Bruce McAllister (left) and Joe Marciano Jr. (right) help Randy Gardner
stay awake as he gets a checkup at the naval hospital.
What happens if you force your self to stay awake. Can you control your sleep? How long can you stay awake? Most of us have no idea what our own body/minds would do. Every now and then someone decides to find out. It is not hard to.
Gardner, a San Diego high school student, was the subject of a self-imposed sleep-deprivation experiment. He had resolved to find out what would happen to his mind and body if he stayed awake from December 28, 1963 to January 8, 1964, a total of 264 hours – eleven days. Assisting him were two classmates, Bruce McAllister and Joe Marciano Jr. They kept him awake and tracked his condition by administering a series of tests. They planned to enter the results in the Greater San Diego High School Science Fair. But transforming the ordeal from a science fair stunt into one of the most widely cited sleep-deprivation experiments ever conducted was the arrival of Stanford researcher William C. Dement, who flew down from Palo Alto to be with Randy as soon as he heard what was going on. Nights were the hardest. If he lay down for a second, he was out like a light. So his high school friends and Dr. Dement kept him active by cruising in the car, taking trips down to the donut shop, blasting music, and playing marathon games of basketball and pinball. Whenever Gardner went to the bathroom, they made him talk through the door to confirm he wasn’t dozing off. The one thing they didn’t do was give him any drugs. Not even caffeine. As more days passed, Gardner’s speech began to slur, he had trouble focusing his eyes, he frequently grew dizzy, he had trouble remembering what he said from one minute to the next, and he was plagued by more hallucinations. One time he saw a wall dissolve in front of him and become a vision of a forest path.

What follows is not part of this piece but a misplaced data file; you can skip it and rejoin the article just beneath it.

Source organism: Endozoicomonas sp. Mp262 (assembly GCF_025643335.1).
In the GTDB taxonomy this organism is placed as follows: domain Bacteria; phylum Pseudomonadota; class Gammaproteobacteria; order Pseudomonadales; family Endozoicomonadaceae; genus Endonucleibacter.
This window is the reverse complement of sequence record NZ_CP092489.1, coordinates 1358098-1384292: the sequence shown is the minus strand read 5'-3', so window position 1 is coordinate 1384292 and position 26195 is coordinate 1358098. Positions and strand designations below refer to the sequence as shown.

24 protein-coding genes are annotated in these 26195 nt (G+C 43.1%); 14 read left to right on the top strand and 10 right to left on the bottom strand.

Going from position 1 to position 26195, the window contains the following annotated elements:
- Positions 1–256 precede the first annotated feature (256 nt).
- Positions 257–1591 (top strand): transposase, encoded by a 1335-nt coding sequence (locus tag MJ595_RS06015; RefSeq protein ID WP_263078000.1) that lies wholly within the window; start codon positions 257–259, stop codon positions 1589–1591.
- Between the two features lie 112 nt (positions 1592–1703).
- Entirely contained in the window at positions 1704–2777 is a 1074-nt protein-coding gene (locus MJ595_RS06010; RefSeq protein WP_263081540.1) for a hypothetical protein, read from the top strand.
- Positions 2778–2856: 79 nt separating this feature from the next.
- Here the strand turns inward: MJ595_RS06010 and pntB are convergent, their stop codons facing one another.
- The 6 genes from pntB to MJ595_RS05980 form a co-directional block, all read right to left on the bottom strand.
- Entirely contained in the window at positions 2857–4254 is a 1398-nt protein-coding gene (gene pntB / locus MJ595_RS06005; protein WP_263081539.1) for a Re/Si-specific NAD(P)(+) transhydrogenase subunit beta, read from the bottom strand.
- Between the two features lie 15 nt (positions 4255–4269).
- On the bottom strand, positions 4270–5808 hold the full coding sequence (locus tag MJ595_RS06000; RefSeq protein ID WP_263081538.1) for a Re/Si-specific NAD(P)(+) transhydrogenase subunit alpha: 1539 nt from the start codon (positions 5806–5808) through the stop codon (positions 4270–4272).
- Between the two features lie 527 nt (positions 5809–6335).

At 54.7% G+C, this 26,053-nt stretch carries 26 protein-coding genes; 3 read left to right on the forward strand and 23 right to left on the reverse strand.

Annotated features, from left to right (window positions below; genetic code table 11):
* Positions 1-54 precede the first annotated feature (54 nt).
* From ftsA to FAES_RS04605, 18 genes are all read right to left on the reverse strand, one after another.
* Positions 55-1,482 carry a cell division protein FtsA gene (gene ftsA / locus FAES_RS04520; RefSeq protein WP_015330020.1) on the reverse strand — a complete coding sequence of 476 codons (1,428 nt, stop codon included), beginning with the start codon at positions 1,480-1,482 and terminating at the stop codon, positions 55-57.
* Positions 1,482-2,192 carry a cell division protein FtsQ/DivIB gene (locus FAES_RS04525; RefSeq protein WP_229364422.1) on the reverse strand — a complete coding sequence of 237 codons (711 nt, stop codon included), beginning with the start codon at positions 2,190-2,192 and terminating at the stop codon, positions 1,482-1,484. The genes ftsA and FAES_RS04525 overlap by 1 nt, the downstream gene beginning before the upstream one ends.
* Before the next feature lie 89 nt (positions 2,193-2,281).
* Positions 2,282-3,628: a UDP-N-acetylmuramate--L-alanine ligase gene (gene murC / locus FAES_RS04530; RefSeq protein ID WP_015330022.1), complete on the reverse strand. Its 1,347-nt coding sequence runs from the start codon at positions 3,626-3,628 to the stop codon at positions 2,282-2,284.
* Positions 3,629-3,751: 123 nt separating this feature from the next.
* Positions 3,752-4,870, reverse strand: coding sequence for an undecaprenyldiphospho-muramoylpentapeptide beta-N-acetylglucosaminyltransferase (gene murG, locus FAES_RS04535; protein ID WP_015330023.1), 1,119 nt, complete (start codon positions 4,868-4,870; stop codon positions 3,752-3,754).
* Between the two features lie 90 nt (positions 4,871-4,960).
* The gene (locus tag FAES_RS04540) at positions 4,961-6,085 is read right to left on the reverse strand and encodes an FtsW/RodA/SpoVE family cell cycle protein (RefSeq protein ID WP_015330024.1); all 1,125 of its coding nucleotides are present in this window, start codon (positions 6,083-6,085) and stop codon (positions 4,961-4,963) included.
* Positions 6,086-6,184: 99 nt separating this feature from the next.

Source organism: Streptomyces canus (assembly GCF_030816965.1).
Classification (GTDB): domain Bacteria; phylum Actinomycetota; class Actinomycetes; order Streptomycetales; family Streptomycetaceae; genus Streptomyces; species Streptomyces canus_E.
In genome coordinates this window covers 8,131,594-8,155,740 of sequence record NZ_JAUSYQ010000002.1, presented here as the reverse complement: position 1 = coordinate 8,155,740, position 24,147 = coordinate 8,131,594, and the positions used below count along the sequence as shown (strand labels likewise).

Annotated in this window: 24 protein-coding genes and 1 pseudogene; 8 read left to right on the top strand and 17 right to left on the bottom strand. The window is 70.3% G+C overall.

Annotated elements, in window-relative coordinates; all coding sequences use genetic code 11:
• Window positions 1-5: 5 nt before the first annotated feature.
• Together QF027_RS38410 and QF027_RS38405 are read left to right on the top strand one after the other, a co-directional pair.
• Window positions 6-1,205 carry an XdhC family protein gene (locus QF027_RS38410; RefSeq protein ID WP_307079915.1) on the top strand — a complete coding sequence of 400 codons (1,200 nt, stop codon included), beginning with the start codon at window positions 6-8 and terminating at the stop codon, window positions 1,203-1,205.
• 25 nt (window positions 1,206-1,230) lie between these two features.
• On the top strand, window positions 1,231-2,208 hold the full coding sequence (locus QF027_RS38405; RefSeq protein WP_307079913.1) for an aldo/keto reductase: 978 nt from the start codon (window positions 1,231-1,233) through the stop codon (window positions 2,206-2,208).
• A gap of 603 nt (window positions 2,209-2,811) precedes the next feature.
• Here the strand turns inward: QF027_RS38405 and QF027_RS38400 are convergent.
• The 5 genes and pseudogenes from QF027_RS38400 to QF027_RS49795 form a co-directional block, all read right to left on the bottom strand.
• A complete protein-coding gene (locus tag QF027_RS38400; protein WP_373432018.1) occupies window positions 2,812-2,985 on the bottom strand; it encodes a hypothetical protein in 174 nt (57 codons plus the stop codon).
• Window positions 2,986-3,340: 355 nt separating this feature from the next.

Gardner broke the previous world record for wakefulness at 264 hours. Alex Boese says, “The Guinness Book of World Records subsequently recorded that in April 1977 Maureen Weston, of Petersborough, Cambridgeshire, went 449 hours without sleep while participating in a rocking chair marathon.”
Thanks to Neatorama.
There’s a story from the BBC in England about a guy there who recently went without sleep for 11 days in a pub (and in view of a web cam). He claimed he did it by letting one half of his brain sleep at a time, but there’s no evidence for that since he was not monitored in any fashion.